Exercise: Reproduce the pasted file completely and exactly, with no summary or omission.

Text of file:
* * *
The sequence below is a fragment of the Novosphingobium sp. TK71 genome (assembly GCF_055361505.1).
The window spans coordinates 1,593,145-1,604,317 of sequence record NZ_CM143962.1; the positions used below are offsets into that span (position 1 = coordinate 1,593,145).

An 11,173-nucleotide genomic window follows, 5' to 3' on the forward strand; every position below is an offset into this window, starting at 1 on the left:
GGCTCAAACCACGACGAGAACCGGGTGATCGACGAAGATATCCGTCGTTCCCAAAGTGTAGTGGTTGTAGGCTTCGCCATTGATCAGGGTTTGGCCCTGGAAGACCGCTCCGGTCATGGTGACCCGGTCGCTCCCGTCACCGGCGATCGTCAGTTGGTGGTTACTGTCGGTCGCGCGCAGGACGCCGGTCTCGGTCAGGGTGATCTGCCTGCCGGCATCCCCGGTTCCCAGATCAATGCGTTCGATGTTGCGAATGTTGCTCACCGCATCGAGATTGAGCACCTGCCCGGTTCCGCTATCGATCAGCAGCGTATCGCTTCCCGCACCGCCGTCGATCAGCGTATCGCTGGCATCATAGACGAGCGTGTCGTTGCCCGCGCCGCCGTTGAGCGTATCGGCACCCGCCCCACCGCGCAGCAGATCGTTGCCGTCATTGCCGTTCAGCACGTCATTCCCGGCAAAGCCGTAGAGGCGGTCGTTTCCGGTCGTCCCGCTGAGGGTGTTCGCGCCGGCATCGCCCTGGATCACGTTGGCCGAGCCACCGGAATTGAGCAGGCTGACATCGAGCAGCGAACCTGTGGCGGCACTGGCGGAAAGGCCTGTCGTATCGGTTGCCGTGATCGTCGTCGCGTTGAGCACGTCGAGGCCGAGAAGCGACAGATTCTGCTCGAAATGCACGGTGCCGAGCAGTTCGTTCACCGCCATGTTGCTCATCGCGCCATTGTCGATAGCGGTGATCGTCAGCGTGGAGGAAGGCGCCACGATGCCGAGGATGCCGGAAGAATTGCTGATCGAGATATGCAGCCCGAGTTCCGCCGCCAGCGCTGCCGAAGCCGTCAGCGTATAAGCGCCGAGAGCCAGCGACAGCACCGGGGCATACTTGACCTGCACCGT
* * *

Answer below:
The sequence below is a fragment of the Novosphingobium sp. TK71 genome (assembly GCF_055361505.1).
The window spans coordinates 1,593,145-1,604,317 of sequence record NZ_CM143962.1; the positions used below are offsets into that span (position 1 = coordinate 1,593,145).

An 11,173-nucleotide genomic window follows, 5' to 3' on the forward strand; every position below is an offset into this window, starting at 1 on the left:
GGCTCAAACCACGACGAGAACCGGGTGATCGACGAAGATATCCGTCGTTCCCAAAGTGTAGTGGTTGTAGGCTTCGCCATTGATCAGGGTTTGGCCCTGGAAGACCGCTCCGGTCATGGTGACCCGGTCGCTCCCGTCACCGGCGATCGTCAGTTGGTGGTTACTGTCGGTCGCGCGCAGGACGCCGGTCTCGGTCAGGGTGATCTGCCTGCCGGCATCCCCGGTTCCCAGATCAATGCGTTCGATGTTGCGAATGTTGCTCACCGCATCGAGATTGAGCACCTGCCCGGTTCCGCTATCGATCAGCAGCGTATCGCTTCCCGCACCGCCGTCGATCAGCGTATCGCTGGCATCATAGACGAGCGTGTCGTTGCCCGCGCCGCCGTTGAGCGTATCGGCACCCGCCCCACCGCGCAGCAGATCGTTGCCGTCATTGCCGTTCAGCACGTCATTCCCGGCAAAGCCGTAGAGGCGGTCGTTTCCGGTCGTCCCGCTGAGGGTGTTCGCGCCGGCATCGCCCTGGATCACGTTGGCCGAGCCACCGGAATTGAGCAGGCTGACATCGAGCAGCGAACCTGTGGCGGCACTGGCGGAAAGGCCTGTCGTATCGGTTGCCGTGATCGTCGTCGCGTTGAGCACGTCGAGGCCGAGAAGCGACAGATTCTGCTCGAAATGCACGGTGCCGAGCAGTTCGTTCACCGCCATGTTGCTCATCGCGCCATTGTCGATAGCGGTGATCGTCAGCGTGGAGGAAGGCGCCACGATGCCGAGGATGCCGGAAGAATTGCTGATCGAGATATGCAGCCCGAGTTCCGCCGCCAGCGCTGCCGAAGCCGTCAGCGTATAAGCGCCGAGAGCCAGCGACAGCACCGGGGCATACTTGACCTGCACCGT